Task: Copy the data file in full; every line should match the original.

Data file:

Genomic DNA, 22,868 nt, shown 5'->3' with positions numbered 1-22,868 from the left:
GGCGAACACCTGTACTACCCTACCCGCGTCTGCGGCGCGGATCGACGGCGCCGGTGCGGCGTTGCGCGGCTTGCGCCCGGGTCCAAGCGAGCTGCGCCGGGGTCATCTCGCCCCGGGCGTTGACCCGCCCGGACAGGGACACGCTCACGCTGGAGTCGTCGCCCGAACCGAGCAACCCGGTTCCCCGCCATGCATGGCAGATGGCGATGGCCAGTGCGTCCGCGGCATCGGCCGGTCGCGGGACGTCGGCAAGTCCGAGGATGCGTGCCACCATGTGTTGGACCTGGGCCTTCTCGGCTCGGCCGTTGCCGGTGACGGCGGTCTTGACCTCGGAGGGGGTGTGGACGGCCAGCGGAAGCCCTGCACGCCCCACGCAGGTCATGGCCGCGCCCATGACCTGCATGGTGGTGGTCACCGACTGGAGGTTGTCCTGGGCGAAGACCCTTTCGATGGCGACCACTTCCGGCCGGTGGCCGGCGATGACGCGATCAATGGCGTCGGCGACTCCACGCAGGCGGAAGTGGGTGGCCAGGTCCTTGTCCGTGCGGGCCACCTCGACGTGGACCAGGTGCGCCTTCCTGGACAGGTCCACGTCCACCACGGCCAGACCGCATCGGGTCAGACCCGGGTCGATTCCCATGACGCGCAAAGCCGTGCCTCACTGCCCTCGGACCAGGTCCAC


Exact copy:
Genomic DNA, 22,868 nt, shown 5'->3' with positions numbered 1-22,868 from the left:
GGCGAACACCTGTACTACCCTACCCGCGTCTGCGGCGCGGATCGACGGCGCCGGTGCGGCGTTGCGCGGCTTGCGCCCGGGTCCAAGCGAGCTGCGCCGGGGTCATCTCGCCCCGGGCGTTGACCCGCCCGGACAGGGACACGCTCACGCTGGAGTCGTCGCCCGAACCGAGCAACCCGGTTCCCCGCCATGCATGGCAGATGGCGATGGCCAGTGCGTCCGCGGCATCGGCCGGTCGCGGGACGTCGGCAAGTCCGAGGATGCGTGCCACCATGTGTTGGACCTGGGCCTTCTCGGCTCGGCCGTTGCCGGTGACGGCGGTCTTGACCTCGGAGGGGGTGTGGACGGCCAGCGGAAGCCCTGCACGCCCCACGCAGGTCATGGCCGCGCCCATGACCTGCATGGTGGTGGTCACCGACTGGAGGTTGTCCTGGGCGAAGACCCTTTCGATGGCGACCACTTCCGGCCGGTGGCCGGCGATGACGCGATCAATGGCGTCGGCGACTCCACGCAGGCGGAAGTGGGTGGCCAGGTCCTTGTCCGTGCGGGCCACCTCGACGTGGACCAGGTGCGCCTTCCTGGACAGGTCCACGTCCACCACGGCCAGACCGCATCGGGTCAGACCCGGGTCGATTCCCATGACGCGCAAAGCCGTGCCTCACTGCCCTCGGACCAGGTCCAC